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Widespread Corruption in Narcotics Squads Told

March 19, 1992|VICTOR MERINA | TIMES STAFF WRITER

An ex-Los Angeles County sheriff's deputy, convicted earlier of skimming drug money, testified Wednesday that corruption was widespread among narcotics officers and said he took part in beatings, thefts and perjury through much of his 14-year career as a deputy.

Testifying in the federal money-skimming trial of two sheriff's deputies, Eufrasio G. Cortez told jurors that he and other deputies often brutalized prisoners, used excessive force on suspects and routinely lied to protect fellow officers.

Cortez, appearing as a government witness, also said that a money-skimming scandal that has shaken the Sheriff's Department began with narcotics officers taking "a few dollars off the top" to buy law enforcement equipment or dinner after a successful drug raid--but quickly spiraled out of control.

Deputies began taking hashish pipes, drug scales and other paraphernalia as memorabilia from drug raids, he said, a practice "that was widespread throughout the Narcotics Bureau" in the 1980s when Cortez worked there.

Narcotics officers also began stealing seized property, including television sets, stereos and jewelry that had been confiscated during raids, he said. Before long, officers also were skimming hundreds of dollars, then thousands, in cash.

Cortez, serving a five-year prison term, told jurors that he received his first sizable share of stolen cash after a 1985 drug raid, when a fellow deputy handed him an envelope containing $1,500.

"He said, 'If you don't want it, then give it back, but you'll never see it again,' " Cortez testified. "I put it in my pocket."

Cortez said he soon joined in regularly skimming drug cash, and he testified that he and other deputies--who called themselves the Five Fingers--shared in several thefts. He said $8,000 was stolen during one raid and $10,000 from another seizure of money.

The deputies named by Cortez as members of the Five Fingers have either retired or been relieved of duty and are under investigation by federal and local authorities in the money-skimming scandal.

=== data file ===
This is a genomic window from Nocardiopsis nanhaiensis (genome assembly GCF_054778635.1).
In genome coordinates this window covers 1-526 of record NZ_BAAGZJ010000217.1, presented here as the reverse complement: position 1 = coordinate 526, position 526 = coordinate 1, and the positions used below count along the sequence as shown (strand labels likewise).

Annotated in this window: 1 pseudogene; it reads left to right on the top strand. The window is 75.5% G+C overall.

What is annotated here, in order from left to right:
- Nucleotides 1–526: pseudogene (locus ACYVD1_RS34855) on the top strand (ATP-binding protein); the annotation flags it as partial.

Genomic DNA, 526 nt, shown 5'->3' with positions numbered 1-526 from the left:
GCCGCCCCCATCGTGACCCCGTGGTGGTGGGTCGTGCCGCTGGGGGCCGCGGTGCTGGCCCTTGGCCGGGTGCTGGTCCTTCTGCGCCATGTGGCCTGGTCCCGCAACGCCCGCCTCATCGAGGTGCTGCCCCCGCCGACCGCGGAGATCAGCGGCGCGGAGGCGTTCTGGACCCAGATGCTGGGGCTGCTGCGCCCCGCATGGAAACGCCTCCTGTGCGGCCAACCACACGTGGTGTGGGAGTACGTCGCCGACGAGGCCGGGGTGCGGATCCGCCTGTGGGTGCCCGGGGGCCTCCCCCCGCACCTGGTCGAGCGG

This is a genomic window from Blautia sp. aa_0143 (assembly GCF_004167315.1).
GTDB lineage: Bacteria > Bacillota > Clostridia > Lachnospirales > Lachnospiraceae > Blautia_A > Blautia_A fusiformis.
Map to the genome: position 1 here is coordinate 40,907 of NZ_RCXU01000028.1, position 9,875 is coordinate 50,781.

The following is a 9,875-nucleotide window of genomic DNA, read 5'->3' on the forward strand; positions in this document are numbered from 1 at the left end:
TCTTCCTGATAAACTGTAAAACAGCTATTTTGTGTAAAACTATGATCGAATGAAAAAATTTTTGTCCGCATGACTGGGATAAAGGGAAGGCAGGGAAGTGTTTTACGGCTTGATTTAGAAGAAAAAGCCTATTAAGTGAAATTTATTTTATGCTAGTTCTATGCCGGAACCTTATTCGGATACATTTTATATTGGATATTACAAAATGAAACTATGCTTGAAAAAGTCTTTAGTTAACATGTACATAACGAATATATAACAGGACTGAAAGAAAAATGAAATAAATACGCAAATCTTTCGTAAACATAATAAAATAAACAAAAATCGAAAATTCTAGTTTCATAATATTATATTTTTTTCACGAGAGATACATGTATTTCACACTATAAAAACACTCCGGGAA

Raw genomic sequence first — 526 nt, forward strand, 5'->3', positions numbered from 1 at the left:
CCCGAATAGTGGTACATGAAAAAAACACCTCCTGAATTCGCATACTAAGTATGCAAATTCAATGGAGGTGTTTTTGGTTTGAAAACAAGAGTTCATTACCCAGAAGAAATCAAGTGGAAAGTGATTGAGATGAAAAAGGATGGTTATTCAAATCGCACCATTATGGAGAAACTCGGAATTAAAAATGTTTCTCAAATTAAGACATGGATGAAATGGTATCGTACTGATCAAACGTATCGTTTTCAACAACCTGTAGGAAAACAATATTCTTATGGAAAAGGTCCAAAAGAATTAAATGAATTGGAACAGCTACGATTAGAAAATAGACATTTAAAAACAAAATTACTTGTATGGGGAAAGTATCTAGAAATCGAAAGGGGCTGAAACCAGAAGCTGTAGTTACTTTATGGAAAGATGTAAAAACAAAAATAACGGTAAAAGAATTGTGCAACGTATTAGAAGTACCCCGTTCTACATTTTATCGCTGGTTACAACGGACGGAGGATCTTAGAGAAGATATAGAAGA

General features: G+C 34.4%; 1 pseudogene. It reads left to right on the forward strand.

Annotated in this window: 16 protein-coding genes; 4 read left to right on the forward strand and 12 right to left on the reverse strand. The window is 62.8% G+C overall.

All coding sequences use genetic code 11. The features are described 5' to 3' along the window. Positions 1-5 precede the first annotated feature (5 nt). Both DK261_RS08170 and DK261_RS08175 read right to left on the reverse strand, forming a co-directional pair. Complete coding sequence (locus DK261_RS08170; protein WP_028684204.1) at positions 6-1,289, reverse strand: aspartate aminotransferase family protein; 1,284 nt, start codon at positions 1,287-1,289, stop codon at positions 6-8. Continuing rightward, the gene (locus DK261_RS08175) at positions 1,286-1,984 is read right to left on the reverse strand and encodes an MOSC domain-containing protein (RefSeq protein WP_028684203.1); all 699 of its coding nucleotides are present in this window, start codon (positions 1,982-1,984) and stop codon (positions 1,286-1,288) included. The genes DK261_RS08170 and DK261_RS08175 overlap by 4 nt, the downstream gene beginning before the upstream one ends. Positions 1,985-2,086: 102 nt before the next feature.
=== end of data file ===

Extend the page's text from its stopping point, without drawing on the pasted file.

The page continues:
The two deputies now on trial--Tyrone Powe and Robert Juarez--were not among that group of narcotics officers. But when Cortez takes the stand again today he is expected to testify against both men, who worked with him as members of the same anti-drug team in the late 1980s. In addition, Cortez worked with former deputy Daniel M. Garner, whose wife, Yhvona, is also on trial on money-laundering and tax charges.

Cortez, convicted in a 1990 money-skimming trial, had been scheduled to stand trial with the three other defendants until pleading guilty last month to theft and income tax charges. Saying his case was not unusual, Cortez told jurors that he not only helped steal drug money as a deputy but engaged in years of misconduct that began shortly after he joined the Sheriff's Department in 1975.

During his first assignment in the custody division, Cortez said, he and other officers often would beat prisoners, taking stubborn inmates to a "recalcitrant cell" where deputies would take turns beating the handcuffed men or shoving their heads into a toilet.

While a trainee and on patrol duty, Cortez said, he learned that he was expected to "back up" his fellow officers even when they were involved in misconduct. In one case, Cortez said, he watched fellow deputies beat two teen-agers but did not report the incident and was "accepted for keeping my mouth shut."

On one occasion, Cortez said, he and other officers took a 17-year-old suspect to their Hall of Justice office, "roughed him up a little and threatened to throw him down from the ninth floor" until he cooperated with deputies. In another case, Cortez said, he had to revive a suspect who had been choked with a wet towel by a fellow deputy.

In addition, Cortez said he learned how to alter search warrants and modify facts in the documents to obtain a judge's signature. Other times, he said, deputies carried marijuana or other narcotics to use as evidence to strengthen a case or provide a reason to conduct a raid or make an arrest. And he said he learned to lie about where narcotics were found on suspects to bolster a case.

Cortez said he was promoted to one of the sheriff's elite anti-drug teams in 1982 because of his willingness to help narcotics officers "fill in some of the holes in their investigation" with fabrications.

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